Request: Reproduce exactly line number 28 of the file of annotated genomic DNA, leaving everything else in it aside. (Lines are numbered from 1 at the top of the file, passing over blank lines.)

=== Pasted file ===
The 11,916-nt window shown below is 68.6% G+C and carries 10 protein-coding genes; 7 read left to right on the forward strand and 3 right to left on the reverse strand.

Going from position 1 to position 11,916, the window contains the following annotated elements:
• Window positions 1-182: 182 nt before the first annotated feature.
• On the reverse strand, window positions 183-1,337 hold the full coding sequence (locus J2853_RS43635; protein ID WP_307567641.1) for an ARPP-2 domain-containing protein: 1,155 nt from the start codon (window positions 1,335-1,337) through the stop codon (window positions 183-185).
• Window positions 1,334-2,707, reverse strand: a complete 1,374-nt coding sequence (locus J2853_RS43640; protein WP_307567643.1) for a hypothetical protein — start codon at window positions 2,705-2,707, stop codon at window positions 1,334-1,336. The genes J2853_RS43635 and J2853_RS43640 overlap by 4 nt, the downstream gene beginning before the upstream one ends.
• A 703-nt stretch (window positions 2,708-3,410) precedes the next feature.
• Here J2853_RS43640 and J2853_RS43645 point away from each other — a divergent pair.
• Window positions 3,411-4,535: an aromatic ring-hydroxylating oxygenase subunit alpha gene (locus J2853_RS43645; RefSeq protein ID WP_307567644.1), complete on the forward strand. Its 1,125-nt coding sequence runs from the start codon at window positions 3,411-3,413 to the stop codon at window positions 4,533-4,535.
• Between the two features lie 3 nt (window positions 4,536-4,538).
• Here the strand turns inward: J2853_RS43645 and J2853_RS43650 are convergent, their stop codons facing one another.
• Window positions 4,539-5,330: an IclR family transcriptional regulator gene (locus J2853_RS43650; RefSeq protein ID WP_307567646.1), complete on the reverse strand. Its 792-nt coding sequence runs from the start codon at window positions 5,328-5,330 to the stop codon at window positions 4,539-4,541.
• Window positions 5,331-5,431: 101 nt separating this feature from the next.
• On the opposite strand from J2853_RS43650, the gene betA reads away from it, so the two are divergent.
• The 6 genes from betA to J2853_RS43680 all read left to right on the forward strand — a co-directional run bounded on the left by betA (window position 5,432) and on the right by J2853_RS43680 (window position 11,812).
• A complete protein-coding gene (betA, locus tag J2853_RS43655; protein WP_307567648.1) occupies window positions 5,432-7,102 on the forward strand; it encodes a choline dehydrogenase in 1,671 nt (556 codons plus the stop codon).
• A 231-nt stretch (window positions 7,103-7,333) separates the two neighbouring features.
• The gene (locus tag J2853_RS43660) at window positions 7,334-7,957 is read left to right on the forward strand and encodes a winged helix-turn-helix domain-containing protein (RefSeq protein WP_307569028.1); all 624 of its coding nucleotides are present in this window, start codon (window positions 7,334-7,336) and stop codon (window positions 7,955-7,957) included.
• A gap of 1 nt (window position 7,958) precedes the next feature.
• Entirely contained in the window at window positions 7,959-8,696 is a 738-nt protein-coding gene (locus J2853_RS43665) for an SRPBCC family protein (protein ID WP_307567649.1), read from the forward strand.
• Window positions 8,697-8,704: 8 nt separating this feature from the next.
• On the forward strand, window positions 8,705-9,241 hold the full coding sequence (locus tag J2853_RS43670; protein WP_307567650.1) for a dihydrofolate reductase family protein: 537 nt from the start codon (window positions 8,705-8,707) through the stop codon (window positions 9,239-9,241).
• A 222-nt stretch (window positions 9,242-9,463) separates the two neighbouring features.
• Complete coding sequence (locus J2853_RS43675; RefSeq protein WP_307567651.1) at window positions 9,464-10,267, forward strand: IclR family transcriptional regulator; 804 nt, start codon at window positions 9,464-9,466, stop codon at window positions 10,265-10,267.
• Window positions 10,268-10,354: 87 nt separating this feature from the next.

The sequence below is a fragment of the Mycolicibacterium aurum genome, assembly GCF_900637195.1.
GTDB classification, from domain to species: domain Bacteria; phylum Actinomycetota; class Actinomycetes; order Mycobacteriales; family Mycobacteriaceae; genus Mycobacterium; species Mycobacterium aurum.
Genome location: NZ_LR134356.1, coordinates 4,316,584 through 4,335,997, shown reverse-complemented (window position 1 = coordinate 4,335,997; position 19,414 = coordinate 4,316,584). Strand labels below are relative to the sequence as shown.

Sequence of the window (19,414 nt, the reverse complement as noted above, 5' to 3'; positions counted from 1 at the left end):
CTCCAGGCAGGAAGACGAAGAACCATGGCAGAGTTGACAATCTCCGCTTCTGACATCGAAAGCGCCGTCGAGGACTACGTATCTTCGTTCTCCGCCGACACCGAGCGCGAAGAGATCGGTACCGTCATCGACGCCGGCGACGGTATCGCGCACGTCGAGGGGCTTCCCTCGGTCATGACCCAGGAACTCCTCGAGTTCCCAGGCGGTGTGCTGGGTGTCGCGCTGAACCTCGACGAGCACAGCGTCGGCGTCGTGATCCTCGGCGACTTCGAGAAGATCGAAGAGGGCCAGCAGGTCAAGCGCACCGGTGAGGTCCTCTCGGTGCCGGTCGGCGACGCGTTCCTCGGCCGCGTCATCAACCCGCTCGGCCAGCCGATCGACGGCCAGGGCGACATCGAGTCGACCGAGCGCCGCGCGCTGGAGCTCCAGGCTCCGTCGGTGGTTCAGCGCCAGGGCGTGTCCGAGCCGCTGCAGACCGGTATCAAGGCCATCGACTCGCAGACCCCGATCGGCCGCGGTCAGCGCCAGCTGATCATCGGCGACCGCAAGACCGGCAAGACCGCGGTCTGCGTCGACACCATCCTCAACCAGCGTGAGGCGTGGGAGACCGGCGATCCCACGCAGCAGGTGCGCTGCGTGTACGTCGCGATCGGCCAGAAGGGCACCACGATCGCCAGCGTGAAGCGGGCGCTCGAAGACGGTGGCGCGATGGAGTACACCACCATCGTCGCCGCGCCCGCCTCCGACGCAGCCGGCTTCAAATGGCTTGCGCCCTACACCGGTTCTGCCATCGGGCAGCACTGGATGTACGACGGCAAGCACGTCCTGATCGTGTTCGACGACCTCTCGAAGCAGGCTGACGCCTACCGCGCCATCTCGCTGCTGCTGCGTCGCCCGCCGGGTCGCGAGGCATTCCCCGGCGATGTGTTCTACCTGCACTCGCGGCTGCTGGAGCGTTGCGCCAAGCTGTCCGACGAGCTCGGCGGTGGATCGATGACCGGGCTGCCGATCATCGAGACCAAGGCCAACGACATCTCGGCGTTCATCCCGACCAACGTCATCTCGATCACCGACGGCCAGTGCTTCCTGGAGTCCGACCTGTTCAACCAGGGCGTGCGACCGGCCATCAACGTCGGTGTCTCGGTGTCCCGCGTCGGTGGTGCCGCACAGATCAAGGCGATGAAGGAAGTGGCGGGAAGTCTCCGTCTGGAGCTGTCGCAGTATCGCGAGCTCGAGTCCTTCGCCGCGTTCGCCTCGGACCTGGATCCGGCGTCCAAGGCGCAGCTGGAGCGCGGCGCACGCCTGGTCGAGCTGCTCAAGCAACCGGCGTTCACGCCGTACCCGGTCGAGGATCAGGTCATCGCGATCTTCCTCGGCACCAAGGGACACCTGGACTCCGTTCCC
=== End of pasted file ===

Sequence of the window (19,414 nt, the reverse complement as noted above, 5' to 3'; positions counted from 1 at the left end):